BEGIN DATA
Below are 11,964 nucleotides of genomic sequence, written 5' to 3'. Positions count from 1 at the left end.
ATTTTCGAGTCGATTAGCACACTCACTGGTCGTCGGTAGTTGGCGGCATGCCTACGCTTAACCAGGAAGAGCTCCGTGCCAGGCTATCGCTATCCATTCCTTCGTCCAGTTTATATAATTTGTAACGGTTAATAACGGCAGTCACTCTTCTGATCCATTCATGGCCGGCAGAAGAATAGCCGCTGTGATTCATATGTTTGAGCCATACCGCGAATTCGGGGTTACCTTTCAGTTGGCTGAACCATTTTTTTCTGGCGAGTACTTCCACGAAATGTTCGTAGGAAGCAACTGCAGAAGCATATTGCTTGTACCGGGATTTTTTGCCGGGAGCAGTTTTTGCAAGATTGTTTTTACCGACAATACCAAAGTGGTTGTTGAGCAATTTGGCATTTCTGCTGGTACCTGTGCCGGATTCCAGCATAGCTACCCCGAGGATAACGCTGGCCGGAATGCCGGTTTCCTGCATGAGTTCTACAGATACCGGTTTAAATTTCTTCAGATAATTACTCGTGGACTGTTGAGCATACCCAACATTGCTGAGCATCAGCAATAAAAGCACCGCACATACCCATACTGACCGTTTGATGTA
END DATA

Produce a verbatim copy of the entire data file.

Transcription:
Below are 11,964 nucleotides of genomic sequence, written 5' to 3'. Positions count from 1 at the left end.
ATTTTCGAGTCGATTAGCACACTCACTGGTCGTCGGTAGTTGGCGGCATGCCTACGCTTAACCAGGAAGAGCTCCGTGCCAGGCTATCGCTATCCATTCCTTCGTCCAGTTTATATAATTTGTAACGGTTAATAACGGCAGTCACTCTTCTGATCCATTCATGGCCGGCAGAAGAATAGCCGCTGTGATTCATATGTTTGAGCCATACCGCGAATTCGGGGTTACCTTTCAGTTGGCTGAACCATTTTTTTCTGGCGAGTACTTCCACGAAATGTTCGTAGGAAGCAACTGCAGAAGCATATTGCTTGTACCGGGATTTTTTGCCGGGAGCAGTTTTTGCAAGATTGTTTTTACCGACAATACCAAAGTGGTTGTTGAGCAATTTGGCATTTCTGCTGGTACCTGTGCCGGATTCCAGCATAGCTACCCCGAGGATAACGCTGGCCGGAATGCCGGTTTCCTGCATGAGTTCTACAGATACCGGTTTAAATTTCTTCAGATAATTACTCGTGGACTGTTGAGCATACCCAACATTGCTGAGCATCAGCAATAAAAGCACCGCACATACCCATACTGACCGTTTGATGTA